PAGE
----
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#BringBackOurGirls

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Florence Ozor is a Government Relations officer for an oil and gas company in Nigeria by trade, but she is best known for her leadership in the international #BringBackOurGirls campaign. While attending a women’s leadership conference in the United States in April, Florence learned that the terrorist group Boko Haram had abducted 276 Nigerian school girls.  She leapt into action and immediately dedicated herself to bringing the girls home. Her unwavering determination and passion for the cause quickly made Florence the primary leader of the #BringBackOurGirls campaign. Her inspiring story, relentless commitment and admirable leadership have kept the story in global news, including Newsweek. Currently, Ms. Ozor is touring the United States with the Global Livingston Institute speaking about her experiences as an international leader.

Thursday morning, the Fellows had the great fortune to sit down with Ms. Ozor to hear about the #BringBackOurGirls campaign. The discussion centered on the huge influence social media sites like Twitter and Facebook have in overcoming communication barriers and expanding awareness. Ms. Ozor believes social media is the most effective way to bring international attention to local issues and to propel activists, governments, and every day citizens into action. Far more important than her understanding of social media, however, is Florence Ozor’s grace, unwavering spirit, and inspirational capacity for love.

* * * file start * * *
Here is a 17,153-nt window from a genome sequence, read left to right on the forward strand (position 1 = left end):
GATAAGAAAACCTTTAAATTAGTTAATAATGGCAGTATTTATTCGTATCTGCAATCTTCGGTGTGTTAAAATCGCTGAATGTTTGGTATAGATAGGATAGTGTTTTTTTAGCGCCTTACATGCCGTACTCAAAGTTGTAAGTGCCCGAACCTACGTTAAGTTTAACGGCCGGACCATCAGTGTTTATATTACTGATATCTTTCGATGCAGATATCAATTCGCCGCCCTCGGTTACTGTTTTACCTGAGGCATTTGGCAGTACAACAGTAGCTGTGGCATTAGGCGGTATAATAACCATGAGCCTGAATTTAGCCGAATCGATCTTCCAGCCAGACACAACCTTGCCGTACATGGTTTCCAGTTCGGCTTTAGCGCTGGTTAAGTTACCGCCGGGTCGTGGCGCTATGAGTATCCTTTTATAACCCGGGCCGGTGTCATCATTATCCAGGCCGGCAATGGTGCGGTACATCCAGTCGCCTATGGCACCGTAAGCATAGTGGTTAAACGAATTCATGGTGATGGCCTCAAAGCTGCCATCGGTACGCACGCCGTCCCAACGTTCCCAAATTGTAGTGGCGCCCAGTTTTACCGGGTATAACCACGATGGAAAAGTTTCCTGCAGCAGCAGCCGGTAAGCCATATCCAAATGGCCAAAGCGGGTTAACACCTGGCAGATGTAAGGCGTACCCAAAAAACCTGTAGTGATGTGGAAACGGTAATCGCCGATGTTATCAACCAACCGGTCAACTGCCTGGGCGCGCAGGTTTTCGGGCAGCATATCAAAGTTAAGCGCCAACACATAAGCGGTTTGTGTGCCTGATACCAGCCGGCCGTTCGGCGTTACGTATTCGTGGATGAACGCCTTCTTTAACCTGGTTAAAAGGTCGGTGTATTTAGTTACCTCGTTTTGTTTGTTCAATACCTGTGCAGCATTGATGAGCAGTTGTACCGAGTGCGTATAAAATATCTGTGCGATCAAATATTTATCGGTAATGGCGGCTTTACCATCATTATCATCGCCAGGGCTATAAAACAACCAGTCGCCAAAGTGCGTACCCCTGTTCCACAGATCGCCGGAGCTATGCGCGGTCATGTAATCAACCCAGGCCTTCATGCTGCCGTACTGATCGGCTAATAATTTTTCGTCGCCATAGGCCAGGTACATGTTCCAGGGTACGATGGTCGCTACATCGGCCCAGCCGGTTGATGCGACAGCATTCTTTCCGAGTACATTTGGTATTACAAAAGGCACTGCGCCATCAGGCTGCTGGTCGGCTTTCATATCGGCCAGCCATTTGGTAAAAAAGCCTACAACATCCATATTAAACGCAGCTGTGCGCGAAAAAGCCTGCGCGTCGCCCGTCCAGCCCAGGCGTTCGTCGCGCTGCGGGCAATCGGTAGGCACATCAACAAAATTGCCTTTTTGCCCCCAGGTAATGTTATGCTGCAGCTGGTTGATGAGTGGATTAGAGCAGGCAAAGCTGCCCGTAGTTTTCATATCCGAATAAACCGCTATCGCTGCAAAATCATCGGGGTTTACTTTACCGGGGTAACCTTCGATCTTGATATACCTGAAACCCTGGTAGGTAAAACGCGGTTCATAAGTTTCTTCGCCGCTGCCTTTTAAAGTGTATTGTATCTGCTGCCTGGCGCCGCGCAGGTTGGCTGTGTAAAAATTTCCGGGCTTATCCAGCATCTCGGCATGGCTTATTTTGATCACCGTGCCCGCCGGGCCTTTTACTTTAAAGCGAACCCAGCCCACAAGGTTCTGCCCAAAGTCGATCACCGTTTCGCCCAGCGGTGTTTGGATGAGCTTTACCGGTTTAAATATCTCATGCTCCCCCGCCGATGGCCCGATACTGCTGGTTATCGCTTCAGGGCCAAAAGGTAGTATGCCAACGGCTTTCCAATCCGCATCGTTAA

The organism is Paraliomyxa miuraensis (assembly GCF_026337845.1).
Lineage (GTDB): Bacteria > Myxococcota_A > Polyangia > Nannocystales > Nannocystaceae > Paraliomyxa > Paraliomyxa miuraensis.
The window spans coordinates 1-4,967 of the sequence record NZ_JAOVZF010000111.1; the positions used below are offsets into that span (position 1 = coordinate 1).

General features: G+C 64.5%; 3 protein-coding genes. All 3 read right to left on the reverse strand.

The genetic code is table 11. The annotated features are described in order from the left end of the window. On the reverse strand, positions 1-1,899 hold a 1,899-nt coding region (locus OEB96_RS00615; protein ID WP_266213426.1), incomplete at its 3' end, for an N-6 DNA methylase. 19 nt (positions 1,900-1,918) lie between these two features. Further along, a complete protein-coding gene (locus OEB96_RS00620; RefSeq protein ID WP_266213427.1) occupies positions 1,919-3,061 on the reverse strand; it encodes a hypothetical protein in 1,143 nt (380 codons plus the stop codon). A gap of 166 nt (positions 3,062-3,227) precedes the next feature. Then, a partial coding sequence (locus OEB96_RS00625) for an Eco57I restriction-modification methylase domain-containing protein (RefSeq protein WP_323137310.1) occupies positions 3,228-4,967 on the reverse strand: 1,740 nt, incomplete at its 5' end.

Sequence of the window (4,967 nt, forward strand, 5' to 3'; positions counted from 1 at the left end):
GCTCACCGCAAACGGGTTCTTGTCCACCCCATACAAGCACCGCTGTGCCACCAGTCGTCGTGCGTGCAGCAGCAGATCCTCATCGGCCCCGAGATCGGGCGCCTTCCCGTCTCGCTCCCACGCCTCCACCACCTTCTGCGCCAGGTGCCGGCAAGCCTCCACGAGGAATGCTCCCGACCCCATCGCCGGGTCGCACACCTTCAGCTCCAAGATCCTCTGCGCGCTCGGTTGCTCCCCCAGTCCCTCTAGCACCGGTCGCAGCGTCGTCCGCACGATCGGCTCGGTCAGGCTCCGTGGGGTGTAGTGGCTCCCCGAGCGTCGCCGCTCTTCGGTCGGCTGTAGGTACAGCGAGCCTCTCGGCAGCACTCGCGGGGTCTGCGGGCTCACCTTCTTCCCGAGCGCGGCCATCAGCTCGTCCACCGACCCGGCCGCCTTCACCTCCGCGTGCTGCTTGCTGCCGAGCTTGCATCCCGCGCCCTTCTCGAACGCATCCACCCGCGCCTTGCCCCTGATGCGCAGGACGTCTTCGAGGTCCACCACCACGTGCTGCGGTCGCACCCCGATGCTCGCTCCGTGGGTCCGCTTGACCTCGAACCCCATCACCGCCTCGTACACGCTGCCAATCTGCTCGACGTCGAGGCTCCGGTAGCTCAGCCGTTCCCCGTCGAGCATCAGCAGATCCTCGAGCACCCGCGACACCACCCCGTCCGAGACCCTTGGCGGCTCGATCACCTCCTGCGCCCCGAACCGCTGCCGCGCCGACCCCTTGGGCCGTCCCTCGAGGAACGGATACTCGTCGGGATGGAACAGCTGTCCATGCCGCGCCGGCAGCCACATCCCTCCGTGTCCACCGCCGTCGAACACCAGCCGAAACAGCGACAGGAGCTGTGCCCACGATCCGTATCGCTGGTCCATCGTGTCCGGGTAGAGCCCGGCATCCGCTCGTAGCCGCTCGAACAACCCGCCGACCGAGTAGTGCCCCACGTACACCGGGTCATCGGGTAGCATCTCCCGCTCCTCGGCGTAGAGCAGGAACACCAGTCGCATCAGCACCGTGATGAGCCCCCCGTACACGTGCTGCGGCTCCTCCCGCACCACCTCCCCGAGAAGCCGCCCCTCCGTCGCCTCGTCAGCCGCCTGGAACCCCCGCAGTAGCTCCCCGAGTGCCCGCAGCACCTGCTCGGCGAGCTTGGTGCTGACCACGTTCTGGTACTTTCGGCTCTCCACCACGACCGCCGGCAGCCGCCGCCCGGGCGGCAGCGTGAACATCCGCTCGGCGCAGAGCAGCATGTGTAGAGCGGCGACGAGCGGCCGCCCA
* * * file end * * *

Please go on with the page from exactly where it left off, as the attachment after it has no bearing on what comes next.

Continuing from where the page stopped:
Ms. Ozor is passionate about empowering individuals to make a difference in local communities, a core idea of El Pomar’s Fellowship. Through the #BringBackOurGirls social media campaign, the international community lent support and amplified the voices of local leaders like Florence. Ms. Ozor showed Fellows the personal side of leadership and how passion can transform a local tragedy into an international movement. The state of Colorado will be well served if Fellows live with even half of the devotion Ms. Ozor has showed in her dedication to the safe return of the 276 kidnapped girls.

Last Friday, the Nigerian government reported a cease-fire with Boko Haram in which the terrorist organization agreed to release the schoolgirls. Today, there is cautious optimism in the country as the population awaits concrete action from Nigeria's federal government. We are continuing to follow the developments as they come in and are hopeful that the girls will return home safely.